Cambodia received half a million single-dose Johnson & Johnson vaccines on Friday, the first portion of more than one million doses donated by the US government through the international COVAX mechanism. The country will also receive another 415,000 doses of AstraZeneca donated from the United Kingdom as well.
The vaccines’ arrival was welcomed by chargé d’affaires of the US Embassy in Cambodia Ben Wohlauer and Cambodian health minister Mam Bun Heng.
Wohlauer said that the single-dose vaccines will help to protect more than one million Cambodian people from COVID-19.
“Let me stress that we do not share these doses to secure favors or extract concessions, our vaccines do not come with the strings attached,” he said. “We are sharing these vaccines to save lives and to lead global efforts to an end to the pandemic.”
Wohlauer said that with this contribution, the US is reaffirming its long-standing commitment to public health in Cambodia.
In his speech, the US chargé d’affaires said the US had provided more than $11 million in COVID-19 assistance to Cambodia since the start of the pandemic, adding that US health agencies have been working closely with their Cambodian counterparts on surveillance, contract tracing, vaccination support and research to contain the spread of COVID-19. He announced that the remaining batches of the Johnson & Johnson vaccine will arrive on August 2.
In his accompanying remarks, Mam Bun Heng thanked the American people, the World Health Organization, UNICEF and the COVAX mechanism for facilitating the timely delivery of vaccines to Cambodia.
Prime Minister Hun Sen wrote on his Facebook page on Friday that the donation from the US was part of the United States’ continued support for the Cambodian people and the region. The prime minister has previously welcomed vaccines donated by both China and Japan in person, including a delivery last Friday of 330,000 doses of the Japan-donated AstraZeneca vaccine.
Hun Sen had previously asked the US for 4 million doses of COVID-19 vaccines after being criticized for being overly reliant on China, which is the main source of the vaccines used by Cambodia to inoculate the population.
Council of Ministers spokesperson Phay Siphan said that Cambodia and the US still have good cooperation in many fields.
“Despite concerns over the naval base in Ream, we still have many areas of cooperation with the United States, especially in the field of public health, as we see today, and culture,” he said. “Naturally, one country always defends its own interests, and misunderstandings normally occur in every country.”
The relationship between the two countries has deteriorated as Cambodia is seen to be moving closer to China, including in military cooperation. The US government has raised concerns about a Chinese military presence at Ream Naval Base along Cambodia’s coast — an allegation which Cambodia has repeatedly rejected.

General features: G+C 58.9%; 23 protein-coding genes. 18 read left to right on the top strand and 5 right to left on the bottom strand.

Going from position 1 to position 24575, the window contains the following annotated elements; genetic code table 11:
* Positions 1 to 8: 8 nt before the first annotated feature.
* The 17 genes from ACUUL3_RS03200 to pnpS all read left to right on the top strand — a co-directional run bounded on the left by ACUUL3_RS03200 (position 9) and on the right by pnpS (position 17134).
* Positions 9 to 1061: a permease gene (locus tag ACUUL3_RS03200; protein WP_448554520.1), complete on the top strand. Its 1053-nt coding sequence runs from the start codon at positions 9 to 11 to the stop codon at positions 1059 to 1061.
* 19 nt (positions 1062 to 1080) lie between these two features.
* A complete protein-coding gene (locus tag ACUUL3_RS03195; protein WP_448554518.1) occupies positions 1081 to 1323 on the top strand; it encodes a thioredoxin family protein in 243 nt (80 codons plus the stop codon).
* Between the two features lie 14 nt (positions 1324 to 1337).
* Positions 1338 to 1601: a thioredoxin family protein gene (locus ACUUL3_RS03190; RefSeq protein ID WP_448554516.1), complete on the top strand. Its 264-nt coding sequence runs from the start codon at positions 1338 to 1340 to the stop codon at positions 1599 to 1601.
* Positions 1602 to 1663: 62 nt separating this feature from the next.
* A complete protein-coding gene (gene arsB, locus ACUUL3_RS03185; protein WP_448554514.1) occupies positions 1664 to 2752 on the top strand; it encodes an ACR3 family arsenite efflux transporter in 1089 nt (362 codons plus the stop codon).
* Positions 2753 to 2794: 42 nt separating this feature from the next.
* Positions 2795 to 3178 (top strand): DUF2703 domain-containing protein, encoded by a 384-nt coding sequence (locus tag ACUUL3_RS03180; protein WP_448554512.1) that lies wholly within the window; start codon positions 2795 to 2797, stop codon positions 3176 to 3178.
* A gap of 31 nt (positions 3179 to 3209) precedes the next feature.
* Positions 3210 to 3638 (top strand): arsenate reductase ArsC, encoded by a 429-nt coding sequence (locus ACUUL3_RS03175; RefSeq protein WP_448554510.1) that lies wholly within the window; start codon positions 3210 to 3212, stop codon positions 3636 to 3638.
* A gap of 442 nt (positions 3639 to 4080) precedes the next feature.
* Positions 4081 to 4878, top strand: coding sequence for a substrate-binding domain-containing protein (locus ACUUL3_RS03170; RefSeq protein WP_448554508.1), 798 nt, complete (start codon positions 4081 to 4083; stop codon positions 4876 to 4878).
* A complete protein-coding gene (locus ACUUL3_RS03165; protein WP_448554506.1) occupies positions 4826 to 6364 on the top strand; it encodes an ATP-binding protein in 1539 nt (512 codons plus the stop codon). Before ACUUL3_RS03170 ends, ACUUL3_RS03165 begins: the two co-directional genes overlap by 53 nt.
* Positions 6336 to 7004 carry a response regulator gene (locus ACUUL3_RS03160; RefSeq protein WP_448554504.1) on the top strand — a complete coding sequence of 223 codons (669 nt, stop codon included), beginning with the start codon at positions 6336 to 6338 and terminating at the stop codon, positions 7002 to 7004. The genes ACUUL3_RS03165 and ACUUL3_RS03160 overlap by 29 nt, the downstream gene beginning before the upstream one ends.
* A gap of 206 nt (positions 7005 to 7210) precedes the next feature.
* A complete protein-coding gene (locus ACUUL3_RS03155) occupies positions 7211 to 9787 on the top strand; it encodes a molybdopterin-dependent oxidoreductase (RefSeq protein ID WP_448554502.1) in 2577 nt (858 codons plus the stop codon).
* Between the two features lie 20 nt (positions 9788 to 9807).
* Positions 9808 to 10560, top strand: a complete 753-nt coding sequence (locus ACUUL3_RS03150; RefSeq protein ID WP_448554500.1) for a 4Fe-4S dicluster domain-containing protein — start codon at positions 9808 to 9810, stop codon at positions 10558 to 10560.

Political analyst Em Sovannara said that when Cambodia receives more batches of COVID-19 vaccines, it will pull Cambodia away from relying too much on China.
“This is a commitment pledged by the group of G7 countries to resist Chinese influence globally,” he said. “But, if Cambodia continues to move more and more close to China, I think Cambodia may face a lot of pressure, such as diplomatic policy, foreign relations and trade.”
With this arrival, Cambodia has received a total of more than 17.85 million doses so far, most of which have been acquired from China. This number includes 6.2 million doses of Sinopharm, 10.5 million of Sinovac, 324,000 doses of AstraZeneca through COVAX and another 332,000 doses of AstraZeneca donated from Japan, the first portion of one million doses. Of the 6.2 million doses of Sinopharm, 2.2 million doses were donated by China. The British embassy in Phnom Penh announced this week that Cambodia will also receive 415,000 doses of AstraZeneca donated from the UK.
The Cambodian government has so far vaccinated more than seven million people, or more than 71 percent of the 10 million target population. Starting August 1, the government will start vaccinating more than two million children aged between 12 and 17 using China’s Sinovac vaccine.
The donation comes after the government announced lockdown measures over eight provinces along the Thai border in order to curb the spread of the Delta variant of COVID-19. Authorities have also put in place nationwide restrictions on restaurants, cinemas, museums, and entertainment venues, as well as travel curfews, amid a surge of positive cases in neighboring Thailand.
According to the Ministry of Health on July 27, 39 cases of the new variant Delta have been found in five provinces along the Thai border. Phnom Penh has since been placed under a 14-day citywide curfew from 9pm to 3am.
On Friday, Cambodia reported 668 new cases of COVID-19 and 25 deaths, bringing the total count to 76,585 cases and 1,375 deaths since the pandemic began in early 2020.